CDC extends 'no sail' order for cruise ships as industry ravaged by the coronavirus

Cruise ships won't be hitting the high seas again anytime soon.

The Centers for Disease Control and Prevention extended a "no sail order" Thursday that it imposed last month to help quell the spread of the coronavirus.

While the March 14 order was intended as a voluntary measure to stay in place for 30 days, the new one could last longer. 

The CDC order states that cruise ships can't board passengers and return to their sailing schedules until one of three events takes place:

• Expiration of the Department of Health and Human Services' declaration that COVID-19 constitutes a public health emergency.

•The CDC director's own decision to modify or rescind its no-sail decision.

•Passage of 100 days from the time the new order is published in the Federal Register.

Until then, the about 100 cruise ships in the Atlantic, Pacific or Gulf of Mexico must remain idle, either in port or wallowing at anchor, the CDC said. Those ships currently have nearly 80,000 crew aboard.

A patient is taken off the the Zaandam cruise ship after it arrived at Port Everglades on April 2, 2020 in Fort Lauderdale, Fla. The Holland America cruise ship had been at sea for the past 19 days after South American ports denied their entry due to the coronavirus outbreak. Reports indicated that two of four people that died aboard the Zaandam had  tested positive for COVID-19.

“The measures we are taking today to stop the spread of COVID-19 are necessary to protect Americans, and we will continue to provide critical public health guidance to the industry to limit the impacts of COVID-19," said CDC Director Robert Redfield in a statement. 

Cruise ship lines have already voluntarily suspended most operations, leaving a dwindling number of ships left at sea with passengers aboard. Many have struggled to find ports that will allow their passengers to disembark. One ship still in operation is Princess Cruises' Pacific Princess, en route to Hawaii and then to Los Angeles with 115 passengers aboard after cutting short a westbound around-the-world cruise in Australia. The only passengers left aboard are those who had medical issues that prevented them from flying home.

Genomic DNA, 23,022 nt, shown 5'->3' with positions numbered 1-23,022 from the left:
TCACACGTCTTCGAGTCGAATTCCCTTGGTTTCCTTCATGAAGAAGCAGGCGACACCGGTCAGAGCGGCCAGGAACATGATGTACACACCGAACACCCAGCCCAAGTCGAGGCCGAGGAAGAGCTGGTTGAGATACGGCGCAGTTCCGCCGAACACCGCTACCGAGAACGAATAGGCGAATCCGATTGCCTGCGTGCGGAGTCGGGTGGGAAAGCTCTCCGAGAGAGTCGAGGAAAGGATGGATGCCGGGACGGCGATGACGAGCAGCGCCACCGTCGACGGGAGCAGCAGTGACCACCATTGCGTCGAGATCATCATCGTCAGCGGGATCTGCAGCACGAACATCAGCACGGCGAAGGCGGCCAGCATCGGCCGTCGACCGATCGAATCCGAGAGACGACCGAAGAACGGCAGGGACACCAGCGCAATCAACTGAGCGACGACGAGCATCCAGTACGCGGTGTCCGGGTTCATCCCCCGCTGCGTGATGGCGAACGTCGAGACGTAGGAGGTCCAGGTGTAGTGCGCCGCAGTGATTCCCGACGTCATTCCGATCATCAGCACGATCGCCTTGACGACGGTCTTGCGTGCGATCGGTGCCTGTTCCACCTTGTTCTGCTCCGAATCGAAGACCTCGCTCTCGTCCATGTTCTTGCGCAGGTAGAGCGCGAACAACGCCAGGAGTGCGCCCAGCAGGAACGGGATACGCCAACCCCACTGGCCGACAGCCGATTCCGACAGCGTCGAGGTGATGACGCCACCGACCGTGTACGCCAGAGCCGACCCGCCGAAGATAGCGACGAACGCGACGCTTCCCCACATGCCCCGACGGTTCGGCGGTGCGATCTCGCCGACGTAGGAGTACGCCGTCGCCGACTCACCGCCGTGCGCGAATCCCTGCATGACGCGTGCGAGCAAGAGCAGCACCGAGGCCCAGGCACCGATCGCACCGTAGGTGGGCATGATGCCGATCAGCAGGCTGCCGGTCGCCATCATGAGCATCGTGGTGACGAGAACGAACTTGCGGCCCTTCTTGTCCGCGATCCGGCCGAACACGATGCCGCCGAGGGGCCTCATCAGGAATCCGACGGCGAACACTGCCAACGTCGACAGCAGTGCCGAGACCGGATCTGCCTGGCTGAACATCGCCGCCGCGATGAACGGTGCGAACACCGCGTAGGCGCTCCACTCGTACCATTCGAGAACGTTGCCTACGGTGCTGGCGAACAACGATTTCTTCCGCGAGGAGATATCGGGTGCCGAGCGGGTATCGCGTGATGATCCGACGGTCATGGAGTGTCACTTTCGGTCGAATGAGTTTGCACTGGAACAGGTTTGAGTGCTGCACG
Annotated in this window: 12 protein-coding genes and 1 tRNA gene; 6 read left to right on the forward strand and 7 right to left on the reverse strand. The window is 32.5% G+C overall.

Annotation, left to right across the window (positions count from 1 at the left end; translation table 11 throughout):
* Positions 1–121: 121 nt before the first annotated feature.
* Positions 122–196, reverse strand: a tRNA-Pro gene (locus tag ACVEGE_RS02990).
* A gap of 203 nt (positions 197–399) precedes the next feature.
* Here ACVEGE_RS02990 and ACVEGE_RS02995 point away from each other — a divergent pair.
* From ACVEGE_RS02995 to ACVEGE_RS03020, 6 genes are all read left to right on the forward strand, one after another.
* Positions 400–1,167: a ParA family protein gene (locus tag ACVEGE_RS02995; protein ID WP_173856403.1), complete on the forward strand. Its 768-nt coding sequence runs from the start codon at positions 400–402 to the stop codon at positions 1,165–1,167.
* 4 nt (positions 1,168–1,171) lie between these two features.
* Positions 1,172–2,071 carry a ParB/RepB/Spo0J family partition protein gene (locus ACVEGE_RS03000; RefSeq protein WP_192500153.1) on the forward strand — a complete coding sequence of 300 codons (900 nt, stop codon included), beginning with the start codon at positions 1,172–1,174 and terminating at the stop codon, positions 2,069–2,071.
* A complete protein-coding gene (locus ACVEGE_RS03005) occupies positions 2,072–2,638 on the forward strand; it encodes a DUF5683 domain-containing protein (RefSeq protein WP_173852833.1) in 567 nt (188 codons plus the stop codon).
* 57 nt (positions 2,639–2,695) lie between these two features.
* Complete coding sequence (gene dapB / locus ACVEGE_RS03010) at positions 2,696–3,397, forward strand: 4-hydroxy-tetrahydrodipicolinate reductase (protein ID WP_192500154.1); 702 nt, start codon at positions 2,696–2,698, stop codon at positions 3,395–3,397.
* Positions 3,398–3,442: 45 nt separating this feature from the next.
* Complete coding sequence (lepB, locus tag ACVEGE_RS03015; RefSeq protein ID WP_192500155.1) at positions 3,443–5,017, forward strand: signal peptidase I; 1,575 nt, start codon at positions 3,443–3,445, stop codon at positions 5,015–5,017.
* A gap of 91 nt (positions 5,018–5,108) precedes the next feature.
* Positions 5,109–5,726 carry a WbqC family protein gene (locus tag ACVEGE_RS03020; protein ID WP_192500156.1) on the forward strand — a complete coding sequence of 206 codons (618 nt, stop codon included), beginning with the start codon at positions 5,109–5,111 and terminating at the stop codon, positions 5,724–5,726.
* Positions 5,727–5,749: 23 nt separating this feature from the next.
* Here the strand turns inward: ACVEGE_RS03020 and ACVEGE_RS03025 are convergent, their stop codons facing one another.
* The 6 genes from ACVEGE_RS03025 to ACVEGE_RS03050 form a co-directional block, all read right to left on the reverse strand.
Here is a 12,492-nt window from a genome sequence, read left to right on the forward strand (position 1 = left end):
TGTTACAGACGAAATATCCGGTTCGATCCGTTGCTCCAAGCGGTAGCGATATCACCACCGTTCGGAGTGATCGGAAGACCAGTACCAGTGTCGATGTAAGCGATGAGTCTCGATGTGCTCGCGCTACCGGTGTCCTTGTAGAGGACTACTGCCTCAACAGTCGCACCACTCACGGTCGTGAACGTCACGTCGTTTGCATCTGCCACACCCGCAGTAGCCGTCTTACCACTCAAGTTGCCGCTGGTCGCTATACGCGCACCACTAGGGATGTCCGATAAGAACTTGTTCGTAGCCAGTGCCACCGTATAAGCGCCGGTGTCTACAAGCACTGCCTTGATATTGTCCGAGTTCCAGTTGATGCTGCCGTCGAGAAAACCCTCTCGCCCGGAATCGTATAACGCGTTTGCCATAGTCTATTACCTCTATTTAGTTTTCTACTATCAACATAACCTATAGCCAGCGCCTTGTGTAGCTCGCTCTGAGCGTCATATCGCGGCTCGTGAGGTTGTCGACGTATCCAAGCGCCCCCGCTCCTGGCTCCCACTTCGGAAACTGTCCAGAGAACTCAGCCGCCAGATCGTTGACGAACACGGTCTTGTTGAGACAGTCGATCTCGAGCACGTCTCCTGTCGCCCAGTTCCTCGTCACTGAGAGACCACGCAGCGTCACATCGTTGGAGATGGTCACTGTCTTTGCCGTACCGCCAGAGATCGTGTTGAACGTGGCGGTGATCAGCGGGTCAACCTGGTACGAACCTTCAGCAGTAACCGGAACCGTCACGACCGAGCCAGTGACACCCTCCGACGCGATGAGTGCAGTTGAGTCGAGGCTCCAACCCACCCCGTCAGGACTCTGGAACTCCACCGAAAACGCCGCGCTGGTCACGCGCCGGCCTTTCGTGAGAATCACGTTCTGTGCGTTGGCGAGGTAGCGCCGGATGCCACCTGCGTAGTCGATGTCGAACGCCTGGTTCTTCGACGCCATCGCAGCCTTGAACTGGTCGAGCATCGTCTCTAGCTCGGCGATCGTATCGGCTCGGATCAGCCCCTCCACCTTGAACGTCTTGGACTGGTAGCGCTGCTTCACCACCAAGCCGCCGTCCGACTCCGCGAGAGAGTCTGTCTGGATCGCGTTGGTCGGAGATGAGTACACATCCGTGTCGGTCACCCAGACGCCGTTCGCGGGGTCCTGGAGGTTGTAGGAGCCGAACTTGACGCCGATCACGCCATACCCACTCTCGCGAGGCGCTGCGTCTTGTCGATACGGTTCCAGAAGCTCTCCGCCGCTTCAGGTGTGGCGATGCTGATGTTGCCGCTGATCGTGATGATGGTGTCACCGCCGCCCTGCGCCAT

More:2021 cruise bookings are on the rise despite coronavirus chaos

Cruise ships, with their confined environments, have been hit particularly hard by the coronavirus pandemic. The CDC notes that in recent weeks, crew members or passengers have developed either flu-like symptoms or tested positive for COVID-19 on at least 10 cruise ships.

On some of the vessels, passengers or crew members died either on the ship or after being moved ashore to hospitals.

The Cruise Lines International Association, the trade group representing more than two dozen companies, pledged to work with government agencies but took issue with parts of the order.

In a statement provided by Bari Golin-Blaugrund, the group's senior director of strategic communications, CLIA expressed concern "about the unintended consequences of the order in its singling out an industry that has been proactive in its escalation of health and sanitation protocols, including the aforementioned proposals, as well as transparent in its reporting despite numerous challenges beyond the industry’s control."

CLIA warned the U.S. economy could lose $51 billion and shed more than 300,000 jobs in the next year if the fallout is similar to what happened with the national emergency brought on by H1N1 (swine flu).

"While it’s easy to focus on cruising because of its high profile, the fact is cruising is neither the source or cause of the virus or its spread," the CLIA statement continued. "What is different about the cruise industry is our reporting requirements. It would be a false assumption to connect a higher frequency in reporting to increased risk/frequency of infection."

Contributing: Jayme Deerwester

More:If you sailed on these cruise ships, you may have been exposed to coronavirus